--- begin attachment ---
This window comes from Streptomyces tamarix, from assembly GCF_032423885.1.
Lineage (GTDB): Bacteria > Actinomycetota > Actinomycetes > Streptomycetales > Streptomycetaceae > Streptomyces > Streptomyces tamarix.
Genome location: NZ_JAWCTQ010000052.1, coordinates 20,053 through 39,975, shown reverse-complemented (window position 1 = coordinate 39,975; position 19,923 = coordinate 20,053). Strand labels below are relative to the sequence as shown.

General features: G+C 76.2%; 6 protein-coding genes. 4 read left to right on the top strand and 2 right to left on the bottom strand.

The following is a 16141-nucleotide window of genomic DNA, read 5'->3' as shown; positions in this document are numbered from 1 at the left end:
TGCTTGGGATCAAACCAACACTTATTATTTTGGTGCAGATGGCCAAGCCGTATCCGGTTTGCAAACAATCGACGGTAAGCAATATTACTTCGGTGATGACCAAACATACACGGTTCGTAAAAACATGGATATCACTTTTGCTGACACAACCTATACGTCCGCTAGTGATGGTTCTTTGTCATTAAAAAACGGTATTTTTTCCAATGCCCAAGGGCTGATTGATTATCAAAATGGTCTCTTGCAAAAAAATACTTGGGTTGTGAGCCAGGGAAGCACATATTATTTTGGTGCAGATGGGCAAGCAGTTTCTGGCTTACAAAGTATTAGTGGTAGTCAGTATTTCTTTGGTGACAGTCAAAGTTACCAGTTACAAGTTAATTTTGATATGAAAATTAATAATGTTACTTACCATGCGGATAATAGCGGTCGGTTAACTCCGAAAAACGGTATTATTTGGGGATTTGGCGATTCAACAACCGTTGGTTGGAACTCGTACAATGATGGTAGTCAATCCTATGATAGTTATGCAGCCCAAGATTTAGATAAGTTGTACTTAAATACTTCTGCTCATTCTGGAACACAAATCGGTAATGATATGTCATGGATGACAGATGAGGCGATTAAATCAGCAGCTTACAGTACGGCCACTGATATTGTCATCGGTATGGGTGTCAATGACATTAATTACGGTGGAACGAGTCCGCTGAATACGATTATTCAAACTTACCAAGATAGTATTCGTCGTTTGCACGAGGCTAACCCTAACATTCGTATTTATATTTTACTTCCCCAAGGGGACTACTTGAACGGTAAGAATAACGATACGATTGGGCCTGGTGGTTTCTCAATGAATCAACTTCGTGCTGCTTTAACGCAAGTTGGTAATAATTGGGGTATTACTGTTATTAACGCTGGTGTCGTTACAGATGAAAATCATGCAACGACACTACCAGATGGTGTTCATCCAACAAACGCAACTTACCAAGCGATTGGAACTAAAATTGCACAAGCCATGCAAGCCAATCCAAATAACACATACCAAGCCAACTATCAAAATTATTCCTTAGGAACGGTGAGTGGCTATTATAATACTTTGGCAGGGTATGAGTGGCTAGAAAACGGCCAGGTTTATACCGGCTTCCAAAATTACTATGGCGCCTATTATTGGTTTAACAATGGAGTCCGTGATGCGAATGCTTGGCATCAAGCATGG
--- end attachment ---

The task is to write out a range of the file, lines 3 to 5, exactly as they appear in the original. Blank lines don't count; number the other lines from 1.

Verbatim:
Genome location: NZ_JAWCTQ010000052.1, coordinates 20,053 through 39,975, shown reverse-complemented (window position 1 = coordinate 39,975; position 19,923 = coordinate 20,053). Strand labels below are relative to the sequence as shown.

General features: G+C 76.2%; 6 protein-coding genes. 4 read left to right on the top strand and 2 right to left on the bottom strand.

The following is a 16141-nucleotide window of genomic DNA, read 5'->3' as shown; positions in this document are numbered from 1 at the left end: